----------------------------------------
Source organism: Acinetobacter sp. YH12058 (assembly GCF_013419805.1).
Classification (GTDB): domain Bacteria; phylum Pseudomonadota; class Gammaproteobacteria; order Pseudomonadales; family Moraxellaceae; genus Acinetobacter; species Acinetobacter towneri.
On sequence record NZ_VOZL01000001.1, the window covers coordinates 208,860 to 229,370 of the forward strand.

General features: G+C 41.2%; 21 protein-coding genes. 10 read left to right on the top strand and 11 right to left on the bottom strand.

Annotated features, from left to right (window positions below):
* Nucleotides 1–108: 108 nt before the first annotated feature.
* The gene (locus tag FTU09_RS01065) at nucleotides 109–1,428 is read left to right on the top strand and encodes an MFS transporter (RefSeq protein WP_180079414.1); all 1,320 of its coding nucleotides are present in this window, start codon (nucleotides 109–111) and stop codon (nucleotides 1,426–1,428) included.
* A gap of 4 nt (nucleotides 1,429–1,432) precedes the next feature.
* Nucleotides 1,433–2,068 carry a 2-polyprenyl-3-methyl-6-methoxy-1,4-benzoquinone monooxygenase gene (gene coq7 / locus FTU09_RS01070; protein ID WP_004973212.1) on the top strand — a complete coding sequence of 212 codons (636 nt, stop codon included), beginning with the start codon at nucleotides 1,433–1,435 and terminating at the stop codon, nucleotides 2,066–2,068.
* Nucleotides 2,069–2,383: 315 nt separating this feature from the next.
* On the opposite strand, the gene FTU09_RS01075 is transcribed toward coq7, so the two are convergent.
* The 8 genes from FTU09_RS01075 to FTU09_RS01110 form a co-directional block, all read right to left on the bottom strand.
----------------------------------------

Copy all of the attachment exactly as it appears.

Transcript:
Source organism: Acinetobacter sp. YH12058 (assembly GCF_013419805.1).
Classification (GTDB): domain Bacteria; phylum Pseudomonadota; class Gammaproteobacteria; order Pseudomonadales; family Moraxellaceae; genus Acinetobacter; species Acinetobacter towneri.
On sequence record NZ_VOZL01000001.1, the window covers coordinates 208,860 to 229,370 of the forward strand.

General features: G+C 41.2%; 21 protein-coding genes. 10 read left to right on the top strand and 11 right to left on the bottom strand.

Annotated features, from left to right (window positions below):
* Nucleotides 1–108: 108 nt before the first annotated feature.
* The gene (locus tag FTU09_RS01065) at nucleotides 109–1,428 is read left to right on the top strand and encodes an MFS transporter (RefSeq protein WP_180079414.1); all 1,320 of its coding nucleotides are present in this window, start codon (nucleotides 109–111) and stop codon (nucleotides 1,426–1,428) included.
* A gap of 4 nt (nucleotides 1,429–1,432) precedes the next feature.
* Nucleotides 1,433–2,068 carry a 2-polyprenyl-3-methyl-6-methoxy-1,4-benzoquinone monooxygenase gene (gene coq7 / locus FTU09_RS01070; protein ID WP_004973212.1) on the top strand — a complete coding sequence of 212 codons (636 nt, stop codon included), beginning with the start codon at nucleotides 1,433–1,435 and terminating at the stop codon, nucleotides 2,066–2,068.
* Nucleotides 2,069–2,383: 315 nt separating this feature from the next.
* On the opposite strand, the gene FTU09_RS01075 is transcribed toward coq7, so the two are convergent.
* The 8 genes from FTU09_RS01075 to FTU09_RS01110 form a co-directional block, all read right to left on the bottom strand.